Evra admits he has 'so much to learn' after homophobic language fine

‘They’re picking a battle with the WRONG guy’: Patrice Evra insists his conviction for using homophobic language DOESN’T represent him – but admits he has ‘so much to learn’ after labelling PSG players ‘queers’ in 2019

  • Patrice Evra was fined £2,670 last week for using homophobic language in 2019
  • The ex-France star claimed the language was ‘normal’ when he was growing up
  • Evra said that he is ‘not fine’ with the image that has been painted of him 

Patrice Evra has vowed to ‘keep learning’ after his criminal conviction for making homophobic comments in 2019, insisting that the ‘vulgar language’ was normal while he was growing up.

The ex-France star filmed an expletive, homophobic rant towards Paris Saint-Germain in the wake of their Champions League defeat versus Manchester United in 2019.

After United’s 3-1 victory, Evra reportedly went to dinner in Paris with a friend of Paul Pogba, who asked him to send a mocking video to a PSG fan.

The ex-Red Devils captain was filmed saying: ‘Paris, you are queers, you are queers. Here, it’s the men who talk.’

The Snapchat video caused outrage across France and prompted two anti-hate organisations – Mousse and Stop Homophobia – to complain in March 2019. 

Patrice Evra was fined €3,000 (£2670) last week for posting homophobic abuse online in 2019

The ex-Red Devils captain claimed homophobic language was ‘normal’ while he was a child

Evra subsequently attended a police interview and last Thursday received a collection of fines in court. He picked up an initial fine of €1,000 (£890) and was ordered to pay €2,000 (£1,780) in compensation to the two anti-hate campaign groups.

‘I’m hurt because this doesn’t represent me,’ Evra told The Times this week. ‘Yes, I used vulgar language because when I was growing up this was normal. It makes me think I have so much to learn but I will keep learning.

‘The police were laughing because they know I didn’t use the words [to be offensive]. They say we don’t have to pursue the case because we know who Patrice is.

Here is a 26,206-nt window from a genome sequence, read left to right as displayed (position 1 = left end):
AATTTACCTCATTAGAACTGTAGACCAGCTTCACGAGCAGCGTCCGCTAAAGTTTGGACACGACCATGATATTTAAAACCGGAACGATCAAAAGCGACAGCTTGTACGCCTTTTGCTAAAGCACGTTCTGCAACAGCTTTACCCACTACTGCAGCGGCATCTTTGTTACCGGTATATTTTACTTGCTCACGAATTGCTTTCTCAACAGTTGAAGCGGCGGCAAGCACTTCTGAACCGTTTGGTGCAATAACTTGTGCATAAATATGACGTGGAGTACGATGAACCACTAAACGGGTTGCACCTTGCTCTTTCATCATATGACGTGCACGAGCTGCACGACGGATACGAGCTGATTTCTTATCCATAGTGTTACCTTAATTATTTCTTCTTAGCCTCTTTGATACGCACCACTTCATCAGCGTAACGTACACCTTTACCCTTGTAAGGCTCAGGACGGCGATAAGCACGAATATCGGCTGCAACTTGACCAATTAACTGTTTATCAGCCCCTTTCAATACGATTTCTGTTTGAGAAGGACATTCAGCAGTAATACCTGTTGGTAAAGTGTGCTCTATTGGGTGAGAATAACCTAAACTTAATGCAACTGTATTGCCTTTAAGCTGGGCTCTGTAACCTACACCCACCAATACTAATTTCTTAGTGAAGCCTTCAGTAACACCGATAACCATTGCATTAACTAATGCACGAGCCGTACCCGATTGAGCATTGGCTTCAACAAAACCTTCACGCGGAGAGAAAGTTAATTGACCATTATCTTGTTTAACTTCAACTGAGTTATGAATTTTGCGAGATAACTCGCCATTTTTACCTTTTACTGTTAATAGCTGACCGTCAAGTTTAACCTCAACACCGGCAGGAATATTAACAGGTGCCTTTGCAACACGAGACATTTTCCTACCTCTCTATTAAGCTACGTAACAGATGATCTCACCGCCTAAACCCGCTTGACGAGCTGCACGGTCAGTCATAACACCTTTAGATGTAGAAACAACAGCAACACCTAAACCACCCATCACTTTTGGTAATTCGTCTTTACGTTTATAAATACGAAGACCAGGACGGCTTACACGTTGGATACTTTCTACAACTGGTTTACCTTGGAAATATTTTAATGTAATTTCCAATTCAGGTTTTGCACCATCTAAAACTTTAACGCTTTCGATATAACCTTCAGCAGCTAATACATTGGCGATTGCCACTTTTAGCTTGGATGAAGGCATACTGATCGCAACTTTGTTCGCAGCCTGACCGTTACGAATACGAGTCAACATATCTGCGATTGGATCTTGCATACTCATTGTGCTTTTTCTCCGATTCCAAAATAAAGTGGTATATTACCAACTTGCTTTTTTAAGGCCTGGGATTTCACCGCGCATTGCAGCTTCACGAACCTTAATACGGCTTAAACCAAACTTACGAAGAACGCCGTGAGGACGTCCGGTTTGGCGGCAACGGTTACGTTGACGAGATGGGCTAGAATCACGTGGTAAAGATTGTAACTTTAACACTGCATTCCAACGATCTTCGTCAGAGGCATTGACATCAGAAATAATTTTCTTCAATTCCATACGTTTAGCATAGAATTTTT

‘It was a private message, I used words that were used when I was a kid. It was the way I grew up.’

Despite his criminal conviction, Evra claimed that the complainants were ‘picking a battle with the wrong guy’.

 A Snapchat video of the ex-French international in 2019 saw him call PSG’s players ‘queers’

‘It was a private message, I used words that were used when I was a kid. It was the way I grew up. The problem is you have to adapt. It is a new world. I apologised straight away because I could see I offended people,’ he continued.

‘For four years they fight but they are picking the battle with the wrong guy if you see what I have done all my life, which is to accept everyone for who they are.

‘It’s painful because it’s not who I am. I have to pay those two associations and I hope they are going to use the money for good things but it is not just about the money, it’s about me being in this situation when I am not that person.

‘I made a mistake. In my youth it was not a mistake and now it is. Since that incident I have never used those words. 

‘I have acknowledged the homophobia problem in the football world so it’s really crazy for me to get this bad press for something I did four years ago. 

‘It was not because I meant it, I just used those words. I offended people, I apologised many times.

His X-rated rant followed his former team Manchester United beating Paris Saint-Germain

‘I lost the case, and I paid them and I am fine with that. But I am not fine with people trying to describe an image I am not.’  

Following Thursday’s conviction, the complainants’ lawyer, Etienne Deshoulieres, released a statement saying: ‘The homophobic remarks of a personality like Patrice Evra fuel hatred and violence against LGBT people, in particular in countries where homosexuality is criminally repressed, like in Senegal, the country where Patrice Evra comes from’.

Evra was born in Dakar, the capital of Senegal, and then moved to Paris as a young child. 

Jerome Boursican, for Evra, said his client had ‘not wanted to harm the homosexual community,’ and was instead just ‘aiming [insults] at PSG’.

The lawyer said Evra had published an apology video the day after the offending one was broadcast.

Source: Read Full Article